Here you will find the Poem A Dramatic Fragment of poet Charles Lamb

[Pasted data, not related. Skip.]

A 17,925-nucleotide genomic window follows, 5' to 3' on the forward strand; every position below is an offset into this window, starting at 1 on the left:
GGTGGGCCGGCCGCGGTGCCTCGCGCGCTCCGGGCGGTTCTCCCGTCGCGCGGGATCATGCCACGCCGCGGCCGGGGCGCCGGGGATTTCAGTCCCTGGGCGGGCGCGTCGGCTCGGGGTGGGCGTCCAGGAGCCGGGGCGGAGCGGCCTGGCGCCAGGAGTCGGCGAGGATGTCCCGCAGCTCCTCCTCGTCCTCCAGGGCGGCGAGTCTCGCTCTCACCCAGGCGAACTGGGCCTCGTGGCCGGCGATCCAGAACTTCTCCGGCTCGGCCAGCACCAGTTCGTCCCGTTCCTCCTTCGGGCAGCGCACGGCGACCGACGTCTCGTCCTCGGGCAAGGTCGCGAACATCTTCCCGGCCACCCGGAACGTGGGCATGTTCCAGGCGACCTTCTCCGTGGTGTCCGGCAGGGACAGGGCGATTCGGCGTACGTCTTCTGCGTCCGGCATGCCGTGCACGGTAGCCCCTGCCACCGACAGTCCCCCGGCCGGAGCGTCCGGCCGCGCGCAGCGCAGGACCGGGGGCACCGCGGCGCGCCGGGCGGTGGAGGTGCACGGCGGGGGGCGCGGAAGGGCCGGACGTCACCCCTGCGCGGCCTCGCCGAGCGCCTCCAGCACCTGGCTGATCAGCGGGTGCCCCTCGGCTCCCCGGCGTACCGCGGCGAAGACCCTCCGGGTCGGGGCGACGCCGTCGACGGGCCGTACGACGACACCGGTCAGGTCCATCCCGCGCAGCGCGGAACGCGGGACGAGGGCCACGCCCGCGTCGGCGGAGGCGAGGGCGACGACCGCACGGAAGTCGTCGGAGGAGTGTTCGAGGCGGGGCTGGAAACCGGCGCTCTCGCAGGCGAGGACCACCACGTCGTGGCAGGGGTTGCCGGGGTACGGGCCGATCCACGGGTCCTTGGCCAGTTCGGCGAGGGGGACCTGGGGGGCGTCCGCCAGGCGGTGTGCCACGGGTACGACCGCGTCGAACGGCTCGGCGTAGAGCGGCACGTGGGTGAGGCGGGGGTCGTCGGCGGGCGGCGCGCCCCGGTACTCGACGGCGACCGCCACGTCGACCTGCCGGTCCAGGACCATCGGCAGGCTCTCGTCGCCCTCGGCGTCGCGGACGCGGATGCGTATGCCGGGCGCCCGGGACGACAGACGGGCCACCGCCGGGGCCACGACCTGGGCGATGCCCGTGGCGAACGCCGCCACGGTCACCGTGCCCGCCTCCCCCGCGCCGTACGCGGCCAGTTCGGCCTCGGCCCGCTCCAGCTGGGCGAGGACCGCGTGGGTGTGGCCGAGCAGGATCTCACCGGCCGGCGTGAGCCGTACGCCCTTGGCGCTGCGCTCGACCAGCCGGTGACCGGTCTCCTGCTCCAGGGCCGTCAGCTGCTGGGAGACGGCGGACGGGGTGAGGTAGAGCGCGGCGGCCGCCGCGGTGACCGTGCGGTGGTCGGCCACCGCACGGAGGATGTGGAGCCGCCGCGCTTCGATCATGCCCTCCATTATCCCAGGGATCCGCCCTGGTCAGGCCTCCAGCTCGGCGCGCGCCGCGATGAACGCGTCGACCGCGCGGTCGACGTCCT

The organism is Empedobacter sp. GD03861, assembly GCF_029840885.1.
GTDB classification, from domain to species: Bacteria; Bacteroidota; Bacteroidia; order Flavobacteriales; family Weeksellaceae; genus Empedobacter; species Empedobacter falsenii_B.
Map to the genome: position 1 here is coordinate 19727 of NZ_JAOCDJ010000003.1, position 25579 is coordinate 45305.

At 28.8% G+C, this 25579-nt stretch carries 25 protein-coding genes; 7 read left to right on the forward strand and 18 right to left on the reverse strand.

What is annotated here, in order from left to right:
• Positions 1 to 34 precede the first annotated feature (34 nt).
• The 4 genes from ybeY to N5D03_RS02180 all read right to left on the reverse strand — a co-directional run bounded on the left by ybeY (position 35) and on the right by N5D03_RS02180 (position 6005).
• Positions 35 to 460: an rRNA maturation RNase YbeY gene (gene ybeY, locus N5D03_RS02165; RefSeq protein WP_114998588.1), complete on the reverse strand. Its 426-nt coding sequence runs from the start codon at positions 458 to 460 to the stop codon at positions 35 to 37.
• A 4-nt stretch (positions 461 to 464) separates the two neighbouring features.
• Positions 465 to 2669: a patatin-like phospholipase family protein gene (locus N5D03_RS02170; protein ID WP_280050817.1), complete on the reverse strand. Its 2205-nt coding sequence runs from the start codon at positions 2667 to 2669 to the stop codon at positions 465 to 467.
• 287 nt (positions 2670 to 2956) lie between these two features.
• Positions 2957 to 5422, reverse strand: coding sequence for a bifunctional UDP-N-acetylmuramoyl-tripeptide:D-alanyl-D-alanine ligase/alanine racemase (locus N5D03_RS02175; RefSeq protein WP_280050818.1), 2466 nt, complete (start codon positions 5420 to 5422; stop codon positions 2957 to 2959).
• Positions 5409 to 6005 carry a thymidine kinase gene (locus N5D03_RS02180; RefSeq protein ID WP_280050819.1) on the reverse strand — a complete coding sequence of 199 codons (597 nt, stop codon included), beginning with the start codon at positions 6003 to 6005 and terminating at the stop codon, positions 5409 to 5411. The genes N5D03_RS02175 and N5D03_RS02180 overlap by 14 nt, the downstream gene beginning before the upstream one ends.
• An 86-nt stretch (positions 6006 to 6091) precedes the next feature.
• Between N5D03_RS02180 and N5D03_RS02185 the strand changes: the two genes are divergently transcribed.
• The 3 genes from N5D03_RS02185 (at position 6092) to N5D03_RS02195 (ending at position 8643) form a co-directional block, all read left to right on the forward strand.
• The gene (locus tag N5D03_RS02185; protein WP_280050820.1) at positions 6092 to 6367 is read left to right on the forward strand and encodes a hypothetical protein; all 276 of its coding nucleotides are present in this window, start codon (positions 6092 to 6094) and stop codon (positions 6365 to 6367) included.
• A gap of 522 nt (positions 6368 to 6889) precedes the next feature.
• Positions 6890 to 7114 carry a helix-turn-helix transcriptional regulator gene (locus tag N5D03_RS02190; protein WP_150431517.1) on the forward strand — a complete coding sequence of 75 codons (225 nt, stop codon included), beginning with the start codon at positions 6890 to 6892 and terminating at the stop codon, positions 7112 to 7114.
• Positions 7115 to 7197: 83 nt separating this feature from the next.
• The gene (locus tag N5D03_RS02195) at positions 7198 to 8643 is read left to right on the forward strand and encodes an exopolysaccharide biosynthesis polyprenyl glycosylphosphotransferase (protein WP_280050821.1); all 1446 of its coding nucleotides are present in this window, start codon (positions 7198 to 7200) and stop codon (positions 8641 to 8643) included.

'Fie upon't! All men are false, I think. The date of love Is out, expired, its stories all grown stale, O'erpast, forgotten, like an antique tale Of Hero and Leander.' -John Woodvil All are not false. I knew a youth who died For grief, because his Love proved so, And married with another. I saw him on the wedding-day,- For he was present in the church that day, In festive bravery decked, As one that came to grace the ceremony,- I marked him when the ring was given: His Countenance never changed; And, when the priest pronounced the marriage blessing, He put a silent prayer up for the bride- For so his moving lip interpreted. He came invited to the marriage-feast With the bride's friends, And was the merriest of them all that day: But they who knew him best called it feigned mirth; And others said He wore a smile like death upon his face. His presence dashed all the beholders' mirth, And he went away in tears. What followed then? O then He did not, as neglected suitors use, Affect a life of solitude in shades, But lived In free discourse and sweet society Among his friends who knew his gentle nature best. Yet ever, when he smiled, There was a mystery legible in his face; But whoso saw him, said he was a man Not long for this world- And true it was; for even then The silent love was feeding at his heart, Of which he died; Nor ever spoke word of reproach; Only, he wished in death that his remains Might find a poor grave in some spot not far From his mistress' family vault-being the place Where one day Anna should herself be laid.